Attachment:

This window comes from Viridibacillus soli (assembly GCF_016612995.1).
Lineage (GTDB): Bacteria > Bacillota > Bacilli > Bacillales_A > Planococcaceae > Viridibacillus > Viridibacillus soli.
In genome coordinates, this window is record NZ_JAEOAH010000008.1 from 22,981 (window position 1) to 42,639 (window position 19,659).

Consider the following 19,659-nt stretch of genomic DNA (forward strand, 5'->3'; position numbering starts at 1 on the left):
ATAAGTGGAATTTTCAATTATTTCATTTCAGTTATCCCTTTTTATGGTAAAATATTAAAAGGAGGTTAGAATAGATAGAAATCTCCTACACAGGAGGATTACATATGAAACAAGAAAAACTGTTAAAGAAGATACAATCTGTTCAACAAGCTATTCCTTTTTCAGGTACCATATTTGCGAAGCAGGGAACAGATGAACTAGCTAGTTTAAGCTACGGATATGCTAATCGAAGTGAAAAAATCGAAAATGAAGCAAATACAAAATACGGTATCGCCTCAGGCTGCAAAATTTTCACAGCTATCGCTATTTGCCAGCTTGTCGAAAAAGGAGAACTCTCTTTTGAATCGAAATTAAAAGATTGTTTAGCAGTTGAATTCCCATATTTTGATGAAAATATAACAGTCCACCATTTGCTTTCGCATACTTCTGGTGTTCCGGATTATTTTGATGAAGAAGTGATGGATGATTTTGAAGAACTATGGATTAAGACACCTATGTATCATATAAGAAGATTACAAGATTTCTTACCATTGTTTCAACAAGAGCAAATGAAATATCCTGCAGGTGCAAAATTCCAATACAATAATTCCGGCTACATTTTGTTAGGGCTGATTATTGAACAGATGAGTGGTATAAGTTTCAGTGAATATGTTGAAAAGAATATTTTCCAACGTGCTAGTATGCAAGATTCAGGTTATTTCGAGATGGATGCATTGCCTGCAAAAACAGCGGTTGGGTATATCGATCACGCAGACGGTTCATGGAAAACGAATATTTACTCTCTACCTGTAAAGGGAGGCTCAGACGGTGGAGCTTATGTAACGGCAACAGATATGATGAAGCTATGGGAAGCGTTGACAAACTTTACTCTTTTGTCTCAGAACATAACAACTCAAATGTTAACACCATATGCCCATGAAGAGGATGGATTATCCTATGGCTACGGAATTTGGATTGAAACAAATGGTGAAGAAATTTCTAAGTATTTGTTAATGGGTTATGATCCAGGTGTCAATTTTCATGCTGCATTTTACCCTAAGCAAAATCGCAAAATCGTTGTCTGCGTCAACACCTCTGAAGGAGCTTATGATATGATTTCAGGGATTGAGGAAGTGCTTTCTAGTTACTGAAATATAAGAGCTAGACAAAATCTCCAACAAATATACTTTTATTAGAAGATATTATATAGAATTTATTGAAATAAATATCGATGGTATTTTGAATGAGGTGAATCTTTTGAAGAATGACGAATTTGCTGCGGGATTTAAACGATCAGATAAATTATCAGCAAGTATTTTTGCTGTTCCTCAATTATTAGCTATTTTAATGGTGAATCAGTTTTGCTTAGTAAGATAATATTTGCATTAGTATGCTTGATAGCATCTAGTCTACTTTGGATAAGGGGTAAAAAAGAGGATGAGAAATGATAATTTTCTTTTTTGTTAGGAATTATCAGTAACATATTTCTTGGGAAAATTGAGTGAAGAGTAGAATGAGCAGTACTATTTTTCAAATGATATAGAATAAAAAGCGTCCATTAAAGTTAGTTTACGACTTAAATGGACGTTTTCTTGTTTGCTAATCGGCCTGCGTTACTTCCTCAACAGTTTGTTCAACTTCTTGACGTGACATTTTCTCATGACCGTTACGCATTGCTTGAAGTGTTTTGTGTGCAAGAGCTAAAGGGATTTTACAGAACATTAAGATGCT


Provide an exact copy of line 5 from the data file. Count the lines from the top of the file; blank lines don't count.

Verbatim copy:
ATAAGTGGAATTTTCAATTATTTCATTTCAGTTATCCCTTTTTATGGTAAAATATTAAAAGGAGGTTAGAATAGATAGAAATCTCCTACACAGGAGGATTACATATGAAACAAGAAAAACTGTTAAAGAAGATACAATCTGTTCAACAAGCTATTCCTTTTTCAGGTACCATATTTGCGAAGCAGGGAACAGATGAACTAGCTAGTTTAAGCTACGGATATGCTAATCGAAGTGAAAAAATCGAAAATGAAGCAAATACAAAATACGGTATCGCCTCAGGCTGCAAAATTTTCACAGCTATCGCTATTTGCCAGCTTGTCGAAAAAGGAGAACTCTCTTTTGAATCGAAATTAAAAGATTGTTTAGCAGTTGAATTCCCATATTTTGATGAAAATATAACAGTCCACCATTTGCTTTCGCATACTTCTGGTGTTCCGGATTATTTTGATGAAGAAGTGATGGATGATTTTGAAGAACTATGGATTAAGACACCTATGTATCATATAAGAAGATTACAAGATTTCTTACCATTGTTTCAACAAGAGCAAATGAAATATCCTGCAGGTGCAAAATTCCAATACAATAATTCCGGCTACATTTTGTTAGGGCTGATTATTGAACAGATGAGTGGTATAAGTTTCAGTGAATATGTTGAAAAGAATATTTTCCAACGTGCTAGTATGCAAGATTCAGGTTATTTCGAGATGGATGCATTGCCTGCAAAAACAGCGGTTGGGTATATCGATCACGCAGACGGTTCATGGAAAACGAATATTTACTCTCTACCTGTAAAGGGAGGCTCAGACGGTGGAGCTTATGTAACGGCAACAGATATGATGAAGCTATGGGAAGCGTTGACAAACTTTACTCTTTTGTCTCAGAACATAACAACTCAAATGTTAACACCATATGCCCATGAAGAGGATGGATTATCCTATGGCTACGGAATTTGGATTGAAACAAATGGTGAAGAAATTTCTAAGTATTTGTTAATGGGTTATGATCCAGGTGTCAATTTTCATGCTGCATTTTACCCTAAGCAAAATCGCAAAATCGTTGTCTGCGTCAACACCTCTGAAGGAGCTTATGATATGATTTCAGGGATTGAGGAAGTGCTTTCTAGTTACTGAAATATAAGAGCTAGACAAAATCTCCAACAAATATACTTTTATTAGAAGATATTATATAGAATTTATTGAAATAAATATCGATGGTATTTTGAATGAGGTGAATCTTTTGAAGAATGACGAATTTGCTGCGGGATTTAAACGATCAGATAAATTATCAGCAAGTATTTTTGCTGTTCCTCAATTATTAGCTATTTTAATGGTGAATCAGTTTTGCTTAGTAAGATAATATTTGCATTAGTATGCTTGATAGCATCTAGTCTACTTTGGATAAGGGGTAAAAAAGAGGATGAGAAATGATAATTTTCTTTTTTGTTAGGAATTATCAGTAACATATTTCTTGGGAAAATTGAGTGAAGAGTAGAATGAGCAGTACTATTTTTCAAATGATATAGAATAAAAAGCGTCCATTAAAGTTAGTTTACGACTTAAATGGACGTTTTCTTGTTTGCTAATCGGCCTGCGTTACTTCCTCAACAGTTTGTTCAACTTCTTGACGTGACATTTTCTCATGACCGTTACGCATTGCTTGAAGTGTTTTGTGTGCAAGAGCTAAAGGGATTTTACAGAACATTAAGATGCT